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The Basque Hills

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The Basque Hills The Basque Hills
The Basque Hills
Fact Box
Pure Basque Country

Tolosa
Basque baroque Palaces
Andia Tower
Santa Maria Church
Santa Clara Convent

Azpeitia
Ignatius Loyola sanctuary,
Founder of the Jesuit religious order
Historical town centre with Main Square,
Antxieta House
Enparan Tower House

Bergera
Well preserved old quarter
16th and 17th century mansions
San Pedro de Ariznoa Church
Santa Marina de Orixondo Church
Wander the narrow cobbled streets

Oñati
Dramatic setting
The ‘Toledo of the North’
Exquisite old quarter
Sancti Spiritus University
St Michael parish church
Bidaurreta Monastery
Lazarraga tower-house
Arantzazu gorge
Arantzazu Sanctuary

Outdoor Pursuits
Climbing
Potholing
Trout fishing
Mountain biking
Walking
Paragliding
The Pyrenees start the long journey east to the Mediterranean in the Basque hills of Gipuzkoa. Dotted with large Basque farmhouses the rolling hills hide towns that have kept traditions largely unchanged for centuries.

The countryside of the Basque Hills lends itself perfectly to outdoor pursuits including high level climbing at Araotz, potholing at the San Elias Cave, trout fishing the Araotz reservoir and the Olabarrieta and Zubillaga Rivers. Stunning natural beauty and low lying mountains provide perfect mountain biking and walks possible for all ages and levels. Mount Aizkorri at 1528m altitude is topped by a small chapel and a well maintained shelter for those looking to spend a night on the summit. Mount Aloña and the Oñati valley constitute the best paragliding.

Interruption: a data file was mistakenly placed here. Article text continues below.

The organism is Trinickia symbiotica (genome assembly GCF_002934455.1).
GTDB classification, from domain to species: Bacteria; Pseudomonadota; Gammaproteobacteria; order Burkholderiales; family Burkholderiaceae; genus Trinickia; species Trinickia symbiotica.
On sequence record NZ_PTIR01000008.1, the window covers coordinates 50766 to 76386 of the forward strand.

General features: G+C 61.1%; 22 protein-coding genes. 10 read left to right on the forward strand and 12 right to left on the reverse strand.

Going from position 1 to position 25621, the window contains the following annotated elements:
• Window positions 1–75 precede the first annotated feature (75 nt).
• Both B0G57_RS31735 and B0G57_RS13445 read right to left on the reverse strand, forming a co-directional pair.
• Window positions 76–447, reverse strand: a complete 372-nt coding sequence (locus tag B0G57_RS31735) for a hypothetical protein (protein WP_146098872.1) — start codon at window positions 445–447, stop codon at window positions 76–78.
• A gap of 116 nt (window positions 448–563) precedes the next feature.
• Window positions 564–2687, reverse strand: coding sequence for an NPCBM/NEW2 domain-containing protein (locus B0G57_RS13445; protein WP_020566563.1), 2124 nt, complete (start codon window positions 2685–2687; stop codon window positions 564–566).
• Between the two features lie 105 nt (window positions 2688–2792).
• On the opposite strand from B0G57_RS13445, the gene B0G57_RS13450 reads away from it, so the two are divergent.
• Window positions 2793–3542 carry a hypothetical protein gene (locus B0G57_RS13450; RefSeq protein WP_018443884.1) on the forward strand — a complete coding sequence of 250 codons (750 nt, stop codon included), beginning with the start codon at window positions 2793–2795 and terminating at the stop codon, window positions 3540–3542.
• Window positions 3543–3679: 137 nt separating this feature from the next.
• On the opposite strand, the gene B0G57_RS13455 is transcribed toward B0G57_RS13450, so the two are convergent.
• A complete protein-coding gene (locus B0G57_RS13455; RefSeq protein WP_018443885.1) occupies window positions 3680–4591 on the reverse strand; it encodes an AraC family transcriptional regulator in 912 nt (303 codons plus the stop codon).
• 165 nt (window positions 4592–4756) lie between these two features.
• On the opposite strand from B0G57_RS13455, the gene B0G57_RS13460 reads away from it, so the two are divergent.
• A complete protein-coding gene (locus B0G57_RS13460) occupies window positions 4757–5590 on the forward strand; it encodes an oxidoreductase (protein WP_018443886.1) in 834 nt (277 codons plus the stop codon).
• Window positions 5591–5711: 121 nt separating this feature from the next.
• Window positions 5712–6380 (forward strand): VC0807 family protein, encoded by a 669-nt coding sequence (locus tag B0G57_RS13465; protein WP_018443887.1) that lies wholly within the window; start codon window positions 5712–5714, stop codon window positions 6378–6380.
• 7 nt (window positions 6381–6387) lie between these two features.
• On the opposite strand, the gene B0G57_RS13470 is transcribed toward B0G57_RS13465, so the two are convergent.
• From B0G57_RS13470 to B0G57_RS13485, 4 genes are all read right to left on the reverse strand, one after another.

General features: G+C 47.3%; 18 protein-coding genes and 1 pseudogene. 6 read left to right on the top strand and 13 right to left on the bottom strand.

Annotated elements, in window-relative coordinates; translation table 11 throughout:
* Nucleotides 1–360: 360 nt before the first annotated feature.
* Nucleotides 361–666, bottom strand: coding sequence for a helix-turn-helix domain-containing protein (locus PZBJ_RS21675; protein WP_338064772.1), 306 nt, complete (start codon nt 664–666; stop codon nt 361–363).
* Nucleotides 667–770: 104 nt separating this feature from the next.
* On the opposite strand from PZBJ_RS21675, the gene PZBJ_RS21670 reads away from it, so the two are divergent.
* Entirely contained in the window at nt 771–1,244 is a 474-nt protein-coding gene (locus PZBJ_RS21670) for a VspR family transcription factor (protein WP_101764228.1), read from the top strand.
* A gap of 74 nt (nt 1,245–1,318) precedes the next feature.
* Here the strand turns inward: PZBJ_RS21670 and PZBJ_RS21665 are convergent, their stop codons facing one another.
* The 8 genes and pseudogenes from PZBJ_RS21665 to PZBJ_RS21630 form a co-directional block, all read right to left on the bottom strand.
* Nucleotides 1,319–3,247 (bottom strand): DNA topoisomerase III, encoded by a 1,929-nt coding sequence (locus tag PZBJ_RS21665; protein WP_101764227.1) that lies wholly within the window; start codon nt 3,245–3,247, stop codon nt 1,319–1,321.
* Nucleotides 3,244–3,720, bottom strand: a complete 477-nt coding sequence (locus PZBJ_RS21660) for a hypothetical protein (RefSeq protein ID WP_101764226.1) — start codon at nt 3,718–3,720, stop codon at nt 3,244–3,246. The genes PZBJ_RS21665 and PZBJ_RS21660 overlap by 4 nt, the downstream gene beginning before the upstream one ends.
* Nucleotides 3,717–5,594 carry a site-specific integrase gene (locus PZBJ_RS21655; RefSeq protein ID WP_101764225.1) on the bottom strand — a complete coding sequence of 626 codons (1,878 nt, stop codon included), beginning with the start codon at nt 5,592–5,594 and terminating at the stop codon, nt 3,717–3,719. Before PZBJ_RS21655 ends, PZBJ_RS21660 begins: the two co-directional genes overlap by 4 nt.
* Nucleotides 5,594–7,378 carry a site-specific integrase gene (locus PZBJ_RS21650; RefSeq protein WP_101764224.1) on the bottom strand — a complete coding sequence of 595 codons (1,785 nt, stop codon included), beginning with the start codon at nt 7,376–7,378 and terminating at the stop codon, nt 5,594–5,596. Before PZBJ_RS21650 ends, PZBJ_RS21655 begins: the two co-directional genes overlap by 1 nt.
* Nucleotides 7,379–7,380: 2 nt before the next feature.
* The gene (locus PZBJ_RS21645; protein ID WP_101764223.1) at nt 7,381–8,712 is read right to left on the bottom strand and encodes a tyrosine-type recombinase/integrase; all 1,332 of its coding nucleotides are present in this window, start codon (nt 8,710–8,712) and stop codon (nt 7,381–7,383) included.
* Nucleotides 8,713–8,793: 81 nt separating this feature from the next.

Tolosa, the capital of Gipuzkoa in the 19th century is known for the pure Basque spoken and enjoys an abundance of distinguished buildings from the 16th and 17th centuries; the Baroque Idiaquez Palace, Aranburu Palace, Andia Tower, Santa Clara Convent and the Gothic Santa Maria Church. Tolosa is one of few towns in Gipuzkoa to have a bullring and is well worth visiting Saturday mornings for its lively market.

Azpeitia, 28km west of Tolosa is the birthplace of Ignatius Loyola, a courtier and soldier who gave up everything to spread religion. Returning wounded from the siege of Pamplona in 1521 he began his life’s work forming the Jesuit religious order. The beautifully proportioned 18th century Loyola sanctuary is testament to his work. The historical centre of Azpeitia has retained the main square and interesting buildings such as Antxieta House and Enparan Tower House.

Moving South, Bergera has a wonderfully preserved old quarter; an ensemble of 16th and 17th century mansions, the San Pedro de Ariznoa Church and the gothic Santa Marina de Orixondo Church. Wander the narrow cobbled streets, shop at a surprising number of boutiques or take a drink at one of the many small bars tucked in the old town.

Continuing south Oñati enjoys a dramatic setting nestled between the Aralart and Arantzazu mountains. This most monumental town is full of artistic grandeur and architectural wealth deserved of its reputation as the ‘Toledo of the North’. The old quarter contains a wealth of monuments including the Sancti Spiritus University (founded in 1540 and for centuries the Basque Country’s only university), St Michael parish church, Bidaurreta Monastery and Lazarraga tower-house.

9km south through the Arantzazu gorge is the Arantzazu Sanctuary, a place of pilgrimage since the virgin appeared miraculously in 1468. Renovation in the 1950’s led to a new contemporary Basilica created by the Basque Country’s most notable artists including Jorge Oteiza and Eduardo Chillida.
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